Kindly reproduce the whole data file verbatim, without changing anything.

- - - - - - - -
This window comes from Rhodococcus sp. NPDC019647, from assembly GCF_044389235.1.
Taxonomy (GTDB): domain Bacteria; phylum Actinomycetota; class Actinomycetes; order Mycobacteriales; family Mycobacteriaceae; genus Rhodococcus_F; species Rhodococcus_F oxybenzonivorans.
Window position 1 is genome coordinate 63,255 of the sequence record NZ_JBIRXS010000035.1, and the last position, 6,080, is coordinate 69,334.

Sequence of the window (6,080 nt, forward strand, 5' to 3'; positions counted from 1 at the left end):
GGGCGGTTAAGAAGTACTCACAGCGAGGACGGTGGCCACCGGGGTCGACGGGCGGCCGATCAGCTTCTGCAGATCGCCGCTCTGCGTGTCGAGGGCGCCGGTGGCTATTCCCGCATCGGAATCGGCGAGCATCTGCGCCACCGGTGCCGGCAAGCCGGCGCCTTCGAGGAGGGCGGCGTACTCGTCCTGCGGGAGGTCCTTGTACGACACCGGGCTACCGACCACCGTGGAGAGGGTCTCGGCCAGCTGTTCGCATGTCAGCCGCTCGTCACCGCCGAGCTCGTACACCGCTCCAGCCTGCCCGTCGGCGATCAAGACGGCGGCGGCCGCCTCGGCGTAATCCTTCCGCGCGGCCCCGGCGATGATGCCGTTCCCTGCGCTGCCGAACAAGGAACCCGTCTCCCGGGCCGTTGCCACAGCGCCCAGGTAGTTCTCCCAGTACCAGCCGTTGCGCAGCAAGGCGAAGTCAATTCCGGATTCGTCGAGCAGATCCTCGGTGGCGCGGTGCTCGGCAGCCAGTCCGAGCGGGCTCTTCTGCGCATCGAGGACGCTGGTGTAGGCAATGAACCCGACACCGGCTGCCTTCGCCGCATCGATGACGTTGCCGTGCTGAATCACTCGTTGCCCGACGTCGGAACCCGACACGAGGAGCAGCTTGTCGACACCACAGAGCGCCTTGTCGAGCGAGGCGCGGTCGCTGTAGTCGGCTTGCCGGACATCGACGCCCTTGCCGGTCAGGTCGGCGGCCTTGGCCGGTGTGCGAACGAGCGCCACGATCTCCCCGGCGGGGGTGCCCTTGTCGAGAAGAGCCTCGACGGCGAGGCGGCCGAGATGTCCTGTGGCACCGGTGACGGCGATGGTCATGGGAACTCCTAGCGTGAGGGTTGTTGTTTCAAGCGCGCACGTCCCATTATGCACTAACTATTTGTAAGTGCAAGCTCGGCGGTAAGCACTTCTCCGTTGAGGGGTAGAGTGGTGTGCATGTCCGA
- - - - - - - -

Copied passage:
This window comes from Rhodococcus sp. NPDC019647, from assembly GCF_044389235.1.
Taxonomy (GTDB): domain Bacteria; phylum Actinomycetota; class Actinomycetes; order Mycobacteriales; family Mycobacteriaceae; genus Rhodococcus_F; species Rhodococcus_F oxybenzonivorans.
Window position 1 is genome coordinate 63,255 of the sequence record NZ_JBIRXS010000035.1, and the last position, 6,080, is coordinate 69,334.

Sequence of the window (6,080 nt, forward strand, 5' to 3'; positions counted from 1 at the left end):
GGGCGGTTAAGAAGTACTCACAGCGAGGACGGTGGCCACCGGGGTCGACGGGCGGCCGATCAGCTTCTGCAGATCGCCGCTCTGCGTGTCGAGGGCGCCGGTGGCTATTCCCGCATCGGAATCGGCGAGCATCTGCGCCACCGGTGCCGGCAAGCCGGCGCCTTCGAGGAGGGCGGCGTACTCGTCCTGCGGGAGGTCCTTGTACGACACCGGGCTACCGACCACCGTGGAGAGGGTCTCGGCCAGCTGTTCGCATGTCAGCCGCTCGTCACCGCCGAGCTCGTACACCGCTCCAGCCTGCCCGTCGGCGATCAAGACGGCGGCGGCCGCCTCGGCGTAATCCTTCCGCGCGGCCCCGGCGATGATGCCGTTCCCTGCGCTGCCGAACAAGGAACCCGTCTCCCGGGCCGTTGCCACAGCGCCCAGGTAGTTCTCCCAGTACCAGCCGTTGCGCAGCAAGGCGAAGTCAATTCCGGATTCGTCGAGCAGATCCTCGGTGGCGCGGTGCTCGGCAGCCAGTCCGAGCGGGCTCTTCTGCGCATCGAGGACGCTGGTGTAGGCAATGAACCCGACACCGGCTGCCTTCGCCGCATCGATGACGTTGCCGTGCTGAATCACTCGTTGCCCGACGTCGGAACCCGACACGAGGAGCAGCTTGTCGACACCACAGAGCGCCTTGTCGAGCGAGGCGCGGTCGCTGTAGTCGGCTTGCCGGACATCGACGCCCTTGCCGGTCAGGTCGGCGGCCTTGGCCGGTGTGCGAACGAGCGCCACGATCTCCCCGGCGGGGGTGCCCTTGTCGAGAAGAGCCTCGACGGCGAGGCGGCCGAGATGTCCTGTGGCACCGGTGACGGCGATGGTCATGGGAACTCCTAGCGTGAGGGTTGTTGTTTCAAGCGCGCACGTCCCATTATGCACTAACTATTTGTAAGTGCAAGCTCGGCGGTAAGCACTTCTCCGTTGAGGGGTAGAGTGGTGTGCATGTCCGA